Friends, Mario Zechner didn’t waste any time in refuting the government. In a radio interview, Martin Kocher, Austria’s labor minister, stated that the government would establish a new database to assist citizens in combating rising prices for necessities like milk, eggs, and other goods. This was back in May. Zechner took action on his own despite the anticipated months-long process and constrained scope of the proposed remedy.
Friends, Zechner had developed the first prototype of a comparison system just two hours after listening to the interview. He had taken pricing for 22,000 goods from the websites of Austria’s two biggest supermarket chains. Friends, I chose in the late afternoon and wanted to test how challenging it could be, he stated. He opened-sourced “Heisse Preise” (roughly translated as “Hot Prices”) on GitHub as a result. It increased from there, he claimed.
Friends, Heisse Preise, has expanded dramatically over the past few months, highlighting the effectiveness of citizen-driven efforts in exhibiting and maybe generating insights when data is made publicly accessible. The price comparison website includes information from four nearby nations, Germany and Slovenia, and pricing from ten Austrian supermarket brands. There are more than 177,000 things in Heisse Preise. Friends, The history of item pricing goes back to 2017, thanks to anonymous donors and local media. Zechner’s technology was developed when disputes over pricing and living expenses plagued the European food business.
Zechner’s tool has illuminated supermarkets’ opaque world of price adjustments, where minute price disparities exist, and competitors can adapt to changes within a few days of an alteration. This is arguably the instrument’s most significant contribution.
The Austrian Federal Competition Authority has been looking into the food market since October 2022 and has noticed Heisse Preise and other growing DIY comparison websites. Friends, The authority has already advised the government on possible amendments to the law that would make stores need to post their price information. Additionally, the source said it could “take a closer look” at which supermarkets browse their rivals’ websites and use such data to determine their own prices.
Leonhard Dobusch, the academic director of the Austrian think tank Momentum Institute, stated, “This information is precious for anyone interested in the politics of serious competition.” Friends, He claimed that it “really empowers the skills of price setting and price coordination.”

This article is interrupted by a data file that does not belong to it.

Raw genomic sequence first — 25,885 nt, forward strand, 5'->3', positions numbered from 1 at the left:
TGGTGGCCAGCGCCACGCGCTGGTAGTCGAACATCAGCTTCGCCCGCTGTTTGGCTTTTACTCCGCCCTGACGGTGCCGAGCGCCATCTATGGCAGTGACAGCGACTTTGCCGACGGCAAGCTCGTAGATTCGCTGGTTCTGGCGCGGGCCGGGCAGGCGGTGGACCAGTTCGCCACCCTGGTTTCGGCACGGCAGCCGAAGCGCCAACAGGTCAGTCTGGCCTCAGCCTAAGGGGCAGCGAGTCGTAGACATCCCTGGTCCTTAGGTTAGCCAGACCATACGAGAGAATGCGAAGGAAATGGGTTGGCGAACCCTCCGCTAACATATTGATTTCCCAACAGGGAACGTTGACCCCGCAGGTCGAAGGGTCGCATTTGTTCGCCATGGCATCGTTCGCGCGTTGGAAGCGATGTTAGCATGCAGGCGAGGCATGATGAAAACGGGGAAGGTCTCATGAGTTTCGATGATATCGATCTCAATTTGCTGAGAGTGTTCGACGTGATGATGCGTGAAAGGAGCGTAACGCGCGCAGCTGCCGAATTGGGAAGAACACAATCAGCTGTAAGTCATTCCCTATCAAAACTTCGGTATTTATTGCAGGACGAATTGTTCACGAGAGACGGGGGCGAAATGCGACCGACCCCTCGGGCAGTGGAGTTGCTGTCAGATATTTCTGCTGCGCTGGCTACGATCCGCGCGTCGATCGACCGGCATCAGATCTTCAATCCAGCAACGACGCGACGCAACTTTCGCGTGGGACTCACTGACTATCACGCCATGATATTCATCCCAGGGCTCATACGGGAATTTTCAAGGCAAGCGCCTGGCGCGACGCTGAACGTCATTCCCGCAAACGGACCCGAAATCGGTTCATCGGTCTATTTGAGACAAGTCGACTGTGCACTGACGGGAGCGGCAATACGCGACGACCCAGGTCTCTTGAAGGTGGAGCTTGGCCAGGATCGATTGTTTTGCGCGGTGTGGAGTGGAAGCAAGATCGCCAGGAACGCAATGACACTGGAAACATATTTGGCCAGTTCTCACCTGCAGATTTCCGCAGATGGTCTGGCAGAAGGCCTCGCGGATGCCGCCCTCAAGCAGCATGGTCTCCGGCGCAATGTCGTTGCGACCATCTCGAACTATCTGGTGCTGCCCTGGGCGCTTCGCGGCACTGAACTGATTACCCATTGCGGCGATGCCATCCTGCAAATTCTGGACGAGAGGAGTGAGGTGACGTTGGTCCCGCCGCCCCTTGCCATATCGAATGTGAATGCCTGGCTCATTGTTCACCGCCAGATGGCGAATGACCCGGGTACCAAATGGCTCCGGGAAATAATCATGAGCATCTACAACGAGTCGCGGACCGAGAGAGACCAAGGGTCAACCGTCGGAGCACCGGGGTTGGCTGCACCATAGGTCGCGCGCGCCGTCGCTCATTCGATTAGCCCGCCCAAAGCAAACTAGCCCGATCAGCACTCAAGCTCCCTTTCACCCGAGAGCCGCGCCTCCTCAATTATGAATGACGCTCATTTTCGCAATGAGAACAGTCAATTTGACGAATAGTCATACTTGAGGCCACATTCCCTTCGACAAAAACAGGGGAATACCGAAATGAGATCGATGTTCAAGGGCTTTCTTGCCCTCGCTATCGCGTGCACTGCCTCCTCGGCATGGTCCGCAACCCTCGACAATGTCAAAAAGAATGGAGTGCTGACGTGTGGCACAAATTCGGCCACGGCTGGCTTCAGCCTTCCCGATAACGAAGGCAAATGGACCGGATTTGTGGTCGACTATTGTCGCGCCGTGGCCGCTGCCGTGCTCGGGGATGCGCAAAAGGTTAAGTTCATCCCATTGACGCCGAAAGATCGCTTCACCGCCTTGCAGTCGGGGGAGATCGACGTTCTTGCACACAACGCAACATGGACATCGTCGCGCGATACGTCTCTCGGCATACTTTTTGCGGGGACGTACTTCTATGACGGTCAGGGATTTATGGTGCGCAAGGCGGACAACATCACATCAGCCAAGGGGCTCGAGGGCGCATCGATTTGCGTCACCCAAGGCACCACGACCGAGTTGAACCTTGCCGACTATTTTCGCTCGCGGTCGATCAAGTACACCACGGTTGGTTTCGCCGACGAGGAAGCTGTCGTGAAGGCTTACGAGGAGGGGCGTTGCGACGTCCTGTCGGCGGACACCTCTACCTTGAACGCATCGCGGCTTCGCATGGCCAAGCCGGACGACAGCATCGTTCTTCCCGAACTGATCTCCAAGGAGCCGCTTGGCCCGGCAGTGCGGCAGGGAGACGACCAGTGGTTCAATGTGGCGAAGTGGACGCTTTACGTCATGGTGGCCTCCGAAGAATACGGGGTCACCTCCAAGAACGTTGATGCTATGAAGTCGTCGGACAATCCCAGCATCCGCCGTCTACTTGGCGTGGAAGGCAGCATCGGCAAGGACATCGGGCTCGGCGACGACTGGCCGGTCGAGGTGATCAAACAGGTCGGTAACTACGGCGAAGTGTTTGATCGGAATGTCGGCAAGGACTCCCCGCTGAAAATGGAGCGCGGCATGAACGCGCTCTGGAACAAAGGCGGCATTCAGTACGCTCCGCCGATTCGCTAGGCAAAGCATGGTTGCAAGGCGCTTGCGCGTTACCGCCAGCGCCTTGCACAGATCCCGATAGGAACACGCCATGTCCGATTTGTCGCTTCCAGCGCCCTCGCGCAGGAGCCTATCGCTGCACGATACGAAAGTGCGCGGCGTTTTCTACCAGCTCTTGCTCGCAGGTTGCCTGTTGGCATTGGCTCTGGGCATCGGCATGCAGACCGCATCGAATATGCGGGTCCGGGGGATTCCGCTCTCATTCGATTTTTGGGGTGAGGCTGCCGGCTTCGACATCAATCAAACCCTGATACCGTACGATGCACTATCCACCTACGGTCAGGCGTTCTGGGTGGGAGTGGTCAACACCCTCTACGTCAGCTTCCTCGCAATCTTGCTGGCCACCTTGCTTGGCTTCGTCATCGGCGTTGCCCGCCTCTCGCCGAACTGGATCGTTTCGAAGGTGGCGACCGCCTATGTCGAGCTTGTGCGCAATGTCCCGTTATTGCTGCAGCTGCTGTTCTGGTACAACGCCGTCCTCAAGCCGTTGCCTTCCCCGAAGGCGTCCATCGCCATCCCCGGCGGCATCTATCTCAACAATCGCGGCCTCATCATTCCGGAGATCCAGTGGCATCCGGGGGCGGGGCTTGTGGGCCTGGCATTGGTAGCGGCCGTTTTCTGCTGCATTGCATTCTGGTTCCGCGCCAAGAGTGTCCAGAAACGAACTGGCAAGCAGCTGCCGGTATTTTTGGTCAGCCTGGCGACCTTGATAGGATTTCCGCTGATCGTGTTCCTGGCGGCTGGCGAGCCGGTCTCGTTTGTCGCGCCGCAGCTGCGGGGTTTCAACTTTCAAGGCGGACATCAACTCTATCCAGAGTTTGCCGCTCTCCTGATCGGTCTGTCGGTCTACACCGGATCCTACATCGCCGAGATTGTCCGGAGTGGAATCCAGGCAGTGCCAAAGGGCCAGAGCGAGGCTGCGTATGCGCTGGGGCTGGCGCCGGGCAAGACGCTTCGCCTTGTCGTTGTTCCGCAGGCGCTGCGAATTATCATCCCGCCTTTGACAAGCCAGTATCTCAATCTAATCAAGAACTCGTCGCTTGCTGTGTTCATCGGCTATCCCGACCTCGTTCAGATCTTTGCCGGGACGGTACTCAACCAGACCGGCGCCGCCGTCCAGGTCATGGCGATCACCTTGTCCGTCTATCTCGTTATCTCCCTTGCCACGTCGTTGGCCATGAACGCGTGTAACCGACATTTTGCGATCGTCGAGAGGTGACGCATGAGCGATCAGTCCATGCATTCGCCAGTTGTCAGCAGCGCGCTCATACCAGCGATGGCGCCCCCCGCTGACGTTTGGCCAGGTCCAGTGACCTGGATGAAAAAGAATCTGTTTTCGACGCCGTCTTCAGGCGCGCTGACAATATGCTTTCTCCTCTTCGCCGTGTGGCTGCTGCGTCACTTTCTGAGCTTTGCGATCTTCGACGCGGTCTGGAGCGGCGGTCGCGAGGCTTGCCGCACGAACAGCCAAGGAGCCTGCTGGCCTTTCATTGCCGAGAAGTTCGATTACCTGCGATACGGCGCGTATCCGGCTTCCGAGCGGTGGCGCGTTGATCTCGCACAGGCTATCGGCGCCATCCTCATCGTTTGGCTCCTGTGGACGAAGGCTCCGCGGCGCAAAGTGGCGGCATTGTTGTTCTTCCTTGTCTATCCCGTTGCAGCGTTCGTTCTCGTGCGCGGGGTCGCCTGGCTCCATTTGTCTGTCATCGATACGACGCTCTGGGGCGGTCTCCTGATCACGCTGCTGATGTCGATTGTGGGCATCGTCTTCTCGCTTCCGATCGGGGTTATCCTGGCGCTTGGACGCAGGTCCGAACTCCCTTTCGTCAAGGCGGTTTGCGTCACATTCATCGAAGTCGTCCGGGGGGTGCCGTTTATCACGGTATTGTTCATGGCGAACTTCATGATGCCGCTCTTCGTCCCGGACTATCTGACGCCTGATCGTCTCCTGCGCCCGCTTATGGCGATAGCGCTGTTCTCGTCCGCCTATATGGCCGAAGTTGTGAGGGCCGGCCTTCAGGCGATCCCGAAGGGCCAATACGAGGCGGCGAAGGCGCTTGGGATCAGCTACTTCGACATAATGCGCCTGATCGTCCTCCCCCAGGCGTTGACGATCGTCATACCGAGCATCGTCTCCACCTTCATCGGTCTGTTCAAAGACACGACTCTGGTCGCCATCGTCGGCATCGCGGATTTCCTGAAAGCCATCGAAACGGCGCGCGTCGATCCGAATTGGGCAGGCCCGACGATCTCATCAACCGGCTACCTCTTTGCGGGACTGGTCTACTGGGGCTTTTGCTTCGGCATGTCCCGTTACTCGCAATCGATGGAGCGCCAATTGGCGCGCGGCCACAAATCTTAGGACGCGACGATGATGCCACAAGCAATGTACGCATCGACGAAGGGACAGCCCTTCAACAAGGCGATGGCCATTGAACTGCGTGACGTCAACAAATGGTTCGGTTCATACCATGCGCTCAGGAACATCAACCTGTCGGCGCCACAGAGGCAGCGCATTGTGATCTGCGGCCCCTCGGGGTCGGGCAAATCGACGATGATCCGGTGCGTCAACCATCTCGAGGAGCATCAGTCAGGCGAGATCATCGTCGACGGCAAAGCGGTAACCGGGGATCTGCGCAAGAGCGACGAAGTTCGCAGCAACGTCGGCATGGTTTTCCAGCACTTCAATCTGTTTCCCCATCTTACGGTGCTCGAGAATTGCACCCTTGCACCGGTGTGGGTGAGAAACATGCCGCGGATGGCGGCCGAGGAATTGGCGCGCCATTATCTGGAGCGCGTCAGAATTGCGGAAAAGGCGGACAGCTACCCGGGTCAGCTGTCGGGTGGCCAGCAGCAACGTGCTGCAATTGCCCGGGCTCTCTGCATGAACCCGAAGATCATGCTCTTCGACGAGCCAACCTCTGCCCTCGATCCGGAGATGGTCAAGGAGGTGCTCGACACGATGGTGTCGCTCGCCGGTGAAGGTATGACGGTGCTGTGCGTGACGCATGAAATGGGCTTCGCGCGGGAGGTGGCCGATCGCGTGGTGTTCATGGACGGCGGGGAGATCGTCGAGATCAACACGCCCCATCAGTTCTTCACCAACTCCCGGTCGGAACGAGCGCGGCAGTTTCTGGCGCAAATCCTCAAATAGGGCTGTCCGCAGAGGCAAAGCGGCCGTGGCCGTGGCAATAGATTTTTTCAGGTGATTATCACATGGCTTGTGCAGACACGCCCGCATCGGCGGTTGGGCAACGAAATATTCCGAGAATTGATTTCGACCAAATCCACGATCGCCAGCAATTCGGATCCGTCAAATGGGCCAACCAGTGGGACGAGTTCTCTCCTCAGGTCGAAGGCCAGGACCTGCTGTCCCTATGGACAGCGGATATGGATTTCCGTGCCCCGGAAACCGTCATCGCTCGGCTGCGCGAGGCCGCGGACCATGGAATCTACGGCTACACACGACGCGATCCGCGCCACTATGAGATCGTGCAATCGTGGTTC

Austria has seen a sharp rise in food prices across Europe due to high inflation, rising energy costs, and the confluence of Russia’s conflict in Ukraine. This is also true of Austria. Friends, The food market in the nation is dominated by Spar, Billa, and Hofer, three significant grocery chains. Their cost has been rising rapidly over the last few years. Austrian egg prices have increased by 21% since February 2021, milk prices have increased by 26%, and onion prices have soared by more than 47%.
Politicians and economists across Europe are attempting to find solutions as prices increase. They give directives to control how merchants set prices, confirm producers’ profits, call attention to “price gouging,” and request more competition-related data. As a response, Austrian legislators have suggested a price transparency database.
Friends, Austria has seen the emergence of several price comparison websites recently, including Preismonitor, Supermarkt, Teuerungsportal, and Preisrunter. However, a Momentum Institute analyst, Dubuque, pointed out that Heise Preisse has more sophisticated analysis skills. Dubuque says Heise Preisse employs a straightforward REST API for online store searches. It comprises a product’s brand, dimensions, and price. “Their online store search functionality uses a fundamental REST API,” he claimed.
According to Zechner, each supermarket brand gives each product a distinct ID and does not include a universal EAN identifier in its APIs. Friends, This can make comparing the same product across multiple stores complex. Zechner pointed out that they can still be matched based on the product’s name, container size, and cost. The last three months have stayed the same, Heise Preisse.
You can search for products, examine their pricing, and add the same item from other stores to a chart for comparison in one area of Heise Preisse. Friends, Price fluctuations throughout time can be tracked using historical data. For instance, the cost of a 330ml can of Coca-Cola Zero from some outlets has gradually grown. Zechner noted that he soon concluded that shops that constantly charge the same amount for an item to save customers money on their weekly purchases might be less successful. Friends, Compared to Austria, some goods were much cheaper in Germany. Dubuque stated that he forwarded the information to the competition authorities.